If it's easier for "criminals" to purchase machine guns, it's also easier for the "defender" to purchase one. There's no difference. Back then, rifles were the state-of-the-art weapon, capable of doing great harm, yet the framers still decided that possession of a firearm is a Constitutional right.

Principle-wise, nothing has changed.

I was using that as an example. Our way of life has changed. Guns were a necessity back then. Today, not every family has one. Guns of today are far more dangerous than they were in that period. Most of the time, they either misfired or missed altogether.

My point is that since guns and society have changed, it's the government's job to keep the public safe. Should we ban all guns? No. But I doubt you're going to need a fully automatic rifle just in case 50 fully armed men might break into your house.

They also put that in so that people could rebel against the government. Today, what's a bunch of rednecks with shotguns against the US army? You can't seceede anymore.

Either way, many of the framers did intend for the Constitution to change and adjust to the times.
"And so I tell you, keep on asking, and you will receive what you ask for. Keep on seeking, and you will find. Keep on knocking, and the door will be opened to you. For everyone who asks, receives. Everyone who seeks, finds. And to everyone who knocks, the door will be opened." Jesus in Luke 11:9-10
rarugged
Posts: 172
Add as Friend
Challenge to a Debate
Send a Message
6/12/2011 3:03:55 PM
Posted: 5 years ago
At 6/12/2011 9:50:25 AM, Charles0103 wrote:
At 6/11/2011 6:19:15 PM, rarugged wrote:
At 6/11/2011 5:36:13 PM, Charles0103 wrote:
At 6/11/2011 12:39:51 PM, jat93 wrote:
There's something I've been trying to form an opinion on and I'm not really sure where to stand. It's about constitutional interpretation.

The side that argues for a "living constitution" basically says that a) we can never know the true intentions of the founding fathers because the document is over two hundred years old and because of the constant disputes between them thus producing anything but a unanimous opinion b) the fathers intentionally vaguely phrased the constitution so that it could adapt and be interpreted loosely in years to come, and c) that it has to be a living document because societies change over time and, after all, a lot of time has passed since the creation of the constitution.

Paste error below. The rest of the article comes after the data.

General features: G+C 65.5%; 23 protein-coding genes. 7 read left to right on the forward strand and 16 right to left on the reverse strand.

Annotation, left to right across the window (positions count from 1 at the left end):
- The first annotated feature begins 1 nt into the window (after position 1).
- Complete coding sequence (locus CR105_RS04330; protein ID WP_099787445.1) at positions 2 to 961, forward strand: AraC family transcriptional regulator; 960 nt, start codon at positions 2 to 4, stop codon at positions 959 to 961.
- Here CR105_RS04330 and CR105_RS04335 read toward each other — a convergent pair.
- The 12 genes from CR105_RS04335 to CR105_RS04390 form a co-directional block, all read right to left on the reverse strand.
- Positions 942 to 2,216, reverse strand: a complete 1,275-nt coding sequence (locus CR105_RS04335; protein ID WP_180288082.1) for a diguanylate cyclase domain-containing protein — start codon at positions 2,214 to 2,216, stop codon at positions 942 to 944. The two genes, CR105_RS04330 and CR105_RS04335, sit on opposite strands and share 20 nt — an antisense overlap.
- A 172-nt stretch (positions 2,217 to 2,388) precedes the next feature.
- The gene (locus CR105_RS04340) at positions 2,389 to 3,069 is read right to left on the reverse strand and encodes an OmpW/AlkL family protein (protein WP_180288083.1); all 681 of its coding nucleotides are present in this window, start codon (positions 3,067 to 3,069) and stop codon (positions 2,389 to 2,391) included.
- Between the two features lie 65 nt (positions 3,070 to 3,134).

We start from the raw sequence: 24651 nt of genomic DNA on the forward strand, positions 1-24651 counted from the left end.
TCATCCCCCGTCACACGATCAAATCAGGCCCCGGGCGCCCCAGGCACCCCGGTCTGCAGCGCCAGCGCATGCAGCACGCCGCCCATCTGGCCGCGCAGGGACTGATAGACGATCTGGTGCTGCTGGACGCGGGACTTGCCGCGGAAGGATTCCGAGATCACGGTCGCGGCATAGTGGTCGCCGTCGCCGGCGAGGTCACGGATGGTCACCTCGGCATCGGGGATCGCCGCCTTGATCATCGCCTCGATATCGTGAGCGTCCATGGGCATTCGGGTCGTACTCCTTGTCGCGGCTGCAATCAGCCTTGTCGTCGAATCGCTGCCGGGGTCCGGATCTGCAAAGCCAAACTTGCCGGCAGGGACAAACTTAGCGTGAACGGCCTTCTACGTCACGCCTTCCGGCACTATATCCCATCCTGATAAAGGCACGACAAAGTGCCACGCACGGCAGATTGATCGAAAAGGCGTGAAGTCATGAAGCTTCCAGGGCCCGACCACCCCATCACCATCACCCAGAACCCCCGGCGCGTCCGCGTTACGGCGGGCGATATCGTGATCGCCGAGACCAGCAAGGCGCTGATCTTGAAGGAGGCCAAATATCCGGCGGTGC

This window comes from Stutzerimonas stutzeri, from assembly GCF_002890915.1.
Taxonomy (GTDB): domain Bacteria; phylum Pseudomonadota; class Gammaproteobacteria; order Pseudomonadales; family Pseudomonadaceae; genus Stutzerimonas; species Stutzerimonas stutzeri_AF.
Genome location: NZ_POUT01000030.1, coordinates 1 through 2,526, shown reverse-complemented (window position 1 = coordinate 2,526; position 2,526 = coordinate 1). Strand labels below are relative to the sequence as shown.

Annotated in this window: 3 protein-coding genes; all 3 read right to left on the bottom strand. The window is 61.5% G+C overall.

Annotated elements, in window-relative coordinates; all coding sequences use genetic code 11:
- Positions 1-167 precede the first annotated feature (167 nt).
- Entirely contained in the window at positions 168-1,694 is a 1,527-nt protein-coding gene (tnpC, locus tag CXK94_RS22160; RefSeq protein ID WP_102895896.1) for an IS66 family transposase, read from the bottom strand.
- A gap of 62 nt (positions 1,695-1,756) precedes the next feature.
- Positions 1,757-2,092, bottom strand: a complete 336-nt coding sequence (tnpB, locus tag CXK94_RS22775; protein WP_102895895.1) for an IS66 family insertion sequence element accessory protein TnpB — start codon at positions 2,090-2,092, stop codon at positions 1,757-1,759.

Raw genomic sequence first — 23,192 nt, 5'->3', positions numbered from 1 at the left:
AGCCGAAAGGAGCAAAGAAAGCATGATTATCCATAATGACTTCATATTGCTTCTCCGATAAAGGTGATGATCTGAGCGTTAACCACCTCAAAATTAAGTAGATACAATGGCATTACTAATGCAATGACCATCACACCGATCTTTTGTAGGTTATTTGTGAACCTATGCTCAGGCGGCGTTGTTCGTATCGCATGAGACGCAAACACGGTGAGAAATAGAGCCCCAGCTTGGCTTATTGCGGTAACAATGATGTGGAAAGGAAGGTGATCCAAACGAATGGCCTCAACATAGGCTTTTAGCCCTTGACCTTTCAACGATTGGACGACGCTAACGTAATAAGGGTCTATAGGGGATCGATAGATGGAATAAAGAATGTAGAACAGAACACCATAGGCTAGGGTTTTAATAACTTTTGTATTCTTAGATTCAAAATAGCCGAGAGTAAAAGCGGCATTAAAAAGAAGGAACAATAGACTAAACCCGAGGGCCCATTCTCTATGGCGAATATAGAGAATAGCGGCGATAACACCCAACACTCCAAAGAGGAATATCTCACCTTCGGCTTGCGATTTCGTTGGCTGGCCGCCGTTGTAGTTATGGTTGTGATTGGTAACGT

Opponents of this view argue a) the founding fathers provided a way to change the constitution (amendments) and thus never really intended for their words to be interpreted differently b) and, simply, as Justice Antonin Scalia said, "the Constitution is not a living organism; it is a legal document. It says something and doesn't say other things."

It seems to me that on the one hand, the "originalist", strict interpretation of the constitution leads to too much rigidity and inflexibility; proponents often defend the constitution like a religious fundamentalist zealously upholds a literal interpretation of the Bible. On the other hand, the loose interpretation can lead to an eventual total disregard for the constitution and no real interpretation at all. After all, a loose interpretation offers no real borders to just how loosely the constitution may be interpreted. This could allow for just about any law to be stretched to be included under a vague interpretation of the words of the founding fathers.

So what's the verdict? How should we interpret the constitution?

I lean towards it being a living document. 200 years ago, fully automatic weapons, hand guns that fire 30 shots without reloading, etc. didn't exist. Back then, everyone owned a fire arm; it was their way of life. Today, there is a significant number of gun owners, but not everyone in the country owns a gun. We should be able to own guns, but we should keep certain weapons off the market to keep the public safe.

That's really one example. I'll go into more depth if anyone wants to. In terms of progressivism, Thomas Jefferson once said, "There ought to be a revolution every hundred years..." and James Madison said, "Do not separate text from historical background. If you do, you will have perverted and subverted the Constitution, which can only end in a distorted, bastardized form of illegitimate government."

How does it matter whether back then they had rifles and now we have machine guns? The principle is the same: we should be allowed to own firearms.